• Relief or pleasure following the gaming experience
    • Repeated gaming in spite of negative consequences

    Not the Parents Problem

    Video game addiction and problematic gaming are not defined by family issues or concerns with gaming. The relationship between teens and parents can often skew objective reasoning when it comes to addiction to gaming. Diagnostic criteria as outlined by professionals is generally the best way to determine if a problem with gaming does, indeed, exist.

    Too Much Play

    Effects from too much video-gaming vary person to person and may be positive or negative. In spite of mixed views and opinions, researchers have found little to no evidence of recreational play having a role in promoting negative consequences in a teen’s life. However, what a normal amount of play amounts to may vary teen to teen. How does one know when it crosses the line? The following are some basic guidelines experts agree on:

    • Teens (boys, especially) who play more than 3 hours of video games per day may be more likely to smoke, use drugs or fight
    • Pathological gaming has a median threshold of around 31-38 hours per week

    Every teen is different but some of the information presented can be used to help compare a teen to the average norm.


    When trying to limit one’s own or a teen’s video game play time, it can be helpful to compare gaming addiction levels except that excessive gaming is subjective. Setting an internal standard of acceptability can be helpful when determining what and how much is too much. Quality of life issues may play a factor such as social, emotional or physical time spent in other activities. When a person starts to exhibit signs of video game addiction, an individual may consider real and immediate help to combat the negative consequences.


    Sustain Recovery provides a safe, structured environment for adolescents to learn about living substance free. To learn more about the elements of transitioning to sober living, contact us about our programs and how it can help you.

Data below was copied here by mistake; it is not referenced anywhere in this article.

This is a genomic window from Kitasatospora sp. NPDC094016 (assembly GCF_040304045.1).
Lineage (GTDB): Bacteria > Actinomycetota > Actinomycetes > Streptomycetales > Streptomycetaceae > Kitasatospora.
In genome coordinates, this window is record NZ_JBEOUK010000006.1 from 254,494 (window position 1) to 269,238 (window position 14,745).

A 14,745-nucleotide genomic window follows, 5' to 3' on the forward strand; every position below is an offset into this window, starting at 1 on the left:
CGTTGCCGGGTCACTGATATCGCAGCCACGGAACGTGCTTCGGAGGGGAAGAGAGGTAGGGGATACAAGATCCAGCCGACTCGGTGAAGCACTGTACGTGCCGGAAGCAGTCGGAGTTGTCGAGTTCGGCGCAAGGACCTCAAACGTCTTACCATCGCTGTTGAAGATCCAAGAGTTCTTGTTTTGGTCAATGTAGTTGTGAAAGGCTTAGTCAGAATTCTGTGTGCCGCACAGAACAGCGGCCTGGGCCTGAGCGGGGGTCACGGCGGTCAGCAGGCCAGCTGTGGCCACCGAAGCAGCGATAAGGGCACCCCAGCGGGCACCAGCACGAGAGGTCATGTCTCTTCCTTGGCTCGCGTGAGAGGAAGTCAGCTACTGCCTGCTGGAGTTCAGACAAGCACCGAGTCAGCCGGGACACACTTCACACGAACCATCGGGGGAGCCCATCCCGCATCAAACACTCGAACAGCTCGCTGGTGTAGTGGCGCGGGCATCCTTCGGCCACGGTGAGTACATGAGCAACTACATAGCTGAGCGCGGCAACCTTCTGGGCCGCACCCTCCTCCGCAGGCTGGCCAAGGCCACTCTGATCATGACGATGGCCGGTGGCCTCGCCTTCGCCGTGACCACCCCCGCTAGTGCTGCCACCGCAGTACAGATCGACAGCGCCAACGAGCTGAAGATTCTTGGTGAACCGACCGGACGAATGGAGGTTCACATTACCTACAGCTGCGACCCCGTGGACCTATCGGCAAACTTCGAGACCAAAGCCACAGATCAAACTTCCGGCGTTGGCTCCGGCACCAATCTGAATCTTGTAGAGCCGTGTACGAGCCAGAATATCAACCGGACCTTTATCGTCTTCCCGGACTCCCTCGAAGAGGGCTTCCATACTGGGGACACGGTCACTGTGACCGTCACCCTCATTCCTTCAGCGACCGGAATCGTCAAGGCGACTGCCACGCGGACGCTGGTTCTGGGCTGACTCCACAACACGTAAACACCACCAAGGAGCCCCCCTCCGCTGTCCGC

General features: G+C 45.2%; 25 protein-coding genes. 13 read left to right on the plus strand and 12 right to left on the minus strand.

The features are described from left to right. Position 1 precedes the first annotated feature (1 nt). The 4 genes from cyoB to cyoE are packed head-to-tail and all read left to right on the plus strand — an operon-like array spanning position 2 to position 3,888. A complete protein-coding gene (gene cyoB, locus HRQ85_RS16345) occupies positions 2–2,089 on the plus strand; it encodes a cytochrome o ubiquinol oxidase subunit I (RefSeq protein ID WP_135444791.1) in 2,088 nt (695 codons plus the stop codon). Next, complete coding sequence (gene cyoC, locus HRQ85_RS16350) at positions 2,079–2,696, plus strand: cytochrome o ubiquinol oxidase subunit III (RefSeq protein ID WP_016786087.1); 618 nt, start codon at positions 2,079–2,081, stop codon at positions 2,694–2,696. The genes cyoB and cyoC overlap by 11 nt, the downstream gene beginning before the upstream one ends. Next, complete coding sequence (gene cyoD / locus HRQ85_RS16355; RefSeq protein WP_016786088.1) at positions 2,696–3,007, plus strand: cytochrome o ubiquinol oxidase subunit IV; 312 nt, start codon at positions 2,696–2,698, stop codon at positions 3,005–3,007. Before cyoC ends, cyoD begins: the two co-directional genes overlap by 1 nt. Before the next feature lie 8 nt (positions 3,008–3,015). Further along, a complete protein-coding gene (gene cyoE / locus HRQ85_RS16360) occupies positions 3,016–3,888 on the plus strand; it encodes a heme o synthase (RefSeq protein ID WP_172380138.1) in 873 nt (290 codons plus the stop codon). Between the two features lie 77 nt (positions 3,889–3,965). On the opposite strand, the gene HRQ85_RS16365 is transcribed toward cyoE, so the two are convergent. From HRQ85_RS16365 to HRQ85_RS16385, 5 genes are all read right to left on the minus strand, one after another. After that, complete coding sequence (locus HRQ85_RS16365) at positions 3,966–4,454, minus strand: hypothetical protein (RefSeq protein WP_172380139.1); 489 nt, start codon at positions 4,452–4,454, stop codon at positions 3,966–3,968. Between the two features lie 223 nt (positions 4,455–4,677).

4. The Healing Power of Reading

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    study read learn girl woman

    Reading is a powerful tool as books hold the capacity to develop literacy but also think differently about the world in which a person resides. Reading can truly change lives and have healing powers that are helpful for individuals in addiction recovery.


    Words were invented to help make sense of the world and communicate needs, wants and desires to others. When people read, it is possible to be transported and transformed. Words on the page come alive with meaning and become ingrained in the memory. Spiritual experiences happen when reading as passages can inspire people to make life changing decisions or radically alter the course of one’s life. Reading is now being evaluated as a treatment method for various mental health conditions and in addiction treatment settings.


    The process of bibliotherapy is that of combining reading with cognitive therapy. This means using selected books to guide a person in the area he or she seeks help in. It is like having a dialogue with a book, using concepts as food for thought and trying to slowly apply it in life. What is read in books stays with people for a long time. In that time, neuroscience shows the brains are rewired each day visualizing and thinking through how the words make a person feel. Memory recall can release chemicals such as dopamine, the pleasure transmitter which plays a role in addiction.

    Shelf Help vs Self Help

    There is a distinction that has to be made between bibliotherapy and self help. Whole bookcases in bookstores are filled with self-help guides. Fiction takes people out of places and the self but

    An individual may be inclined to identify with characters and experiences while committing to the journey of a character in books which mirror the commitment made to the self on the journey of recovery.

    Getting Started